Thus, we need to be clear about what interpretations of Augustine, the Cappadocians, Athanasius, Aquinas, Calvin, Barth, Torrance, Gunton, Zizioulas, and all the others we are working with. We cannot pick a favorite; we must learn to eat the parts that are helpfully nourishing insights and avoid the parts that will make us sick. We need church doctors today like never before.

Did Augustine have echoes of dualism that created problems in theological thinking? Probably. Did he use images of the Trinity that were intended to hold the one and the three together? Yes. Could they be misread as human-based images with problems? Sure, so we need to clarify how the errors enter in so we can be master chefs in what we feed the people. Did his “inward turn” take Western theology and culture to look inwardly for its spiritual development? Probably. Does that mean we ought to now neglect the inward? Absolutely not. Is it time to recognize that we are whole beings who reflect inwardly in order to live in relation? Yes, we need to see that these things matter and the church today is not clear. In most cases, she is stuck in either a thought world that observes from the pews, but is not acting out love, or an activity-driven agenda that has relegated God to retirement as humans take the stage. Hopefully, a lot of excitement is now brewing in churches over the possibility of living in the Trinity—a God who cares about us as persons. But there is still a lot of fear that we will make God to be our servant.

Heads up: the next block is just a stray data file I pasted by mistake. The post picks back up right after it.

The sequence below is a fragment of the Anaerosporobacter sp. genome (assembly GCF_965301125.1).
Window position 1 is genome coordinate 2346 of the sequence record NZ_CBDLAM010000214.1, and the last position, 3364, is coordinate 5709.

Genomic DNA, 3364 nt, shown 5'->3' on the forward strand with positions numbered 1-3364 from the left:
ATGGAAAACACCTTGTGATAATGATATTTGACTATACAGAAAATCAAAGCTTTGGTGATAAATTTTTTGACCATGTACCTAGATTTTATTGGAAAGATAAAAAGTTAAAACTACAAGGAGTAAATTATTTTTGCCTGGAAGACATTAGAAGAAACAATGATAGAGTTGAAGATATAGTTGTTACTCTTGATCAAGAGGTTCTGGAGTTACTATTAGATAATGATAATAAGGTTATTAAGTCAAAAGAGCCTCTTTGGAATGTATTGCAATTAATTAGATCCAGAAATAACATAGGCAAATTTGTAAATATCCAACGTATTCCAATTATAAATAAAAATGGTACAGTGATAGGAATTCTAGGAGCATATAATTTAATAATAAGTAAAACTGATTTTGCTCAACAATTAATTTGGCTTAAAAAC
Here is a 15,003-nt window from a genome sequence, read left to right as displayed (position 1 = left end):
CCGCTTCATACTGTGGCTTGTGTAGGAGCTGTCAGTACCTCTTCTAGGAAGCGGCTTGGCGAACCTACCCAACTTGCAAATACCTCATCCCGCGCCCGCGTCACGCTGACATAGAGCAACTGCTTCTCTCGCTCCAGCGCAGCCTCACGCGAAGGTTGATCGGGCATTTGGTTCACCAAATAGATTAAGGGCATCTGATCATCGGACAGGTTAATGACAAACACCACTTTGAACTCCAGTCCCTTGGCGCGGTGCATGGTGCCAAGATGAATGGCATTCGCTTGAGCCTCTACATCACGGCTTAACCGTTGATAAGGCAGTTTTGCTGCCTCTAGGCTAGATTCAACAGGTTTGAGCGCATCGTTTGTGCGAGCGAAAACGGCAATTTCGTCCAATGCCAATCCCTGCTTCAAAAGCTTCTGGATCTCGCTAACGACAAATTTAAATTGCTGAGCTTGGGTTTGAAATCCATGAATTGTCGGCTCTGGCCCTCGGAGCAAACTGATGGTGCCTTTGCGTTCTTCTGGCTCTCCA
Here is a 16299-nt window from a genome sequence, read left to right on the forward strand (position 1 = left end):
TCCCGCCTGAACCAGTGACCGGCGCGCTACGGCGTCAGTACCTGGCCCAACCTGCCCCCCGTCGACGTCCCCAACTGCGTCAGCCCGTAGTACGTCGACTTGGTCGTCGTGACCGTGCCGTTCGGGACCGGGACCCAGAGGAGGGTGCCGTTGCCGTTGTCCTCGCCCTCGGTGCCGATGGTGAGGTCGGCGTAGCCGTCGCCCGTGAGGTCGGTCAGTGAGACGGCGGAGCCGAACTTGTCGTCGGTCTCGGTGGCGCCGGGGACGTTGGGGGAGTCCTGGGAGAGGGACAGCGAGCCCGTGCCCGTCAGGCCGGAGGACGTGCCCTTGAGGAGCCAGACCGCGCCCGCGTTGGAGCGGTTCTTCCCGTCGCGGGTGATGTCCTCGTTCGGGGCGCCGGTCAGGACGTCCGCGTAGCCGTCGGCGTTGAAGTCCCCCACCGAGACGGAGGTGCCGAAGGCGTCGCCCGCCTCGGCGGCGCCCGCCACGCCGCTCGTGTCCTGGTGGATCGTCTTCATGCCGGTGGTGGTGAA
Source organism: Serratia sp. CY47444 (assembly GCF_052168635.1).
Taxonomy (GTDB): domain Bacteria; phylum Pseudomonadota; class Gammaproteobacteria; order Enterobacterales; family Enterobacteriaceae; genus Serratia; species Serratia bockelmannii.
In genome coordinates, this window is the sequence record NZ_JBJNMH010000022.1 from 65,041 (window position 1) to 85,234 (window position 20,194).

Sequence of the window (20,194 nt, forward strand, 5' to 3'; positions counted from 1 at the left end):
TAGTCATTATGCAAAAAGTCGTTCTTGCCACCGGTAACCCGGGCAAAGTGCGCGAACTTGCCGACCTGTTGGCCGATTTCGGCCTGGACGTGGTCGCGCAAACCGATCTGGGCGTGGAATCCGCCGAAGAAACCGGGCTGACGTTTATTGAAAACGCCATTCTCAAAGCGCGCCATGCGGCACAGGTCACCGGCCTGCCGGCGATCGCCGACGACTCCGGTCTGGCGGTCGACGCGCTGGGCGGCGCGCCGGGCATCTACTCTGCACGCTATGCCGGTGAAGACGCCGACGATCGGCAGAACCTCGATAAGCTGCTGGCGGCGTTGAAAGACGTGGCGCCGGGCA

God has chosen to be with us and for us in Christ. He has shown us the complexity in His simplicity as one God in three persons. He has shown us His particularity in the ongoing love of the Father, the mediation of the Son, and the empowering and transforming work of the Holy Spirit. But as a church, we are the window washers who are invited to clear away human illusions so the light of God will fill our place and our misinformed thinking will be seen as destructive and be removed.

So, we do not need to pick favorites, but we do need to live within the hospitality of God as Masterchef with a lot of sous-chefs who need to serve the guests and not assert their own superiority. I see too much competition and not enough collaboration in how we think we are honoring God. I do not want us to choose between chefs or their best insights; we need to listen to them all, as a cloud of witnesses to guide and protect. The anticipated outcome is that we share with God in serving and feeding a hungry world, rather than worshipping our favorite chefs. The way of God is one of hospitality that is more concerned with bringing in the lost from the highways and byways than certifying or judging the chef. We know the Bread of Life; let us eat of the one loaf and share in the one body with many parts by which we commune with Father, Son, and Spirit.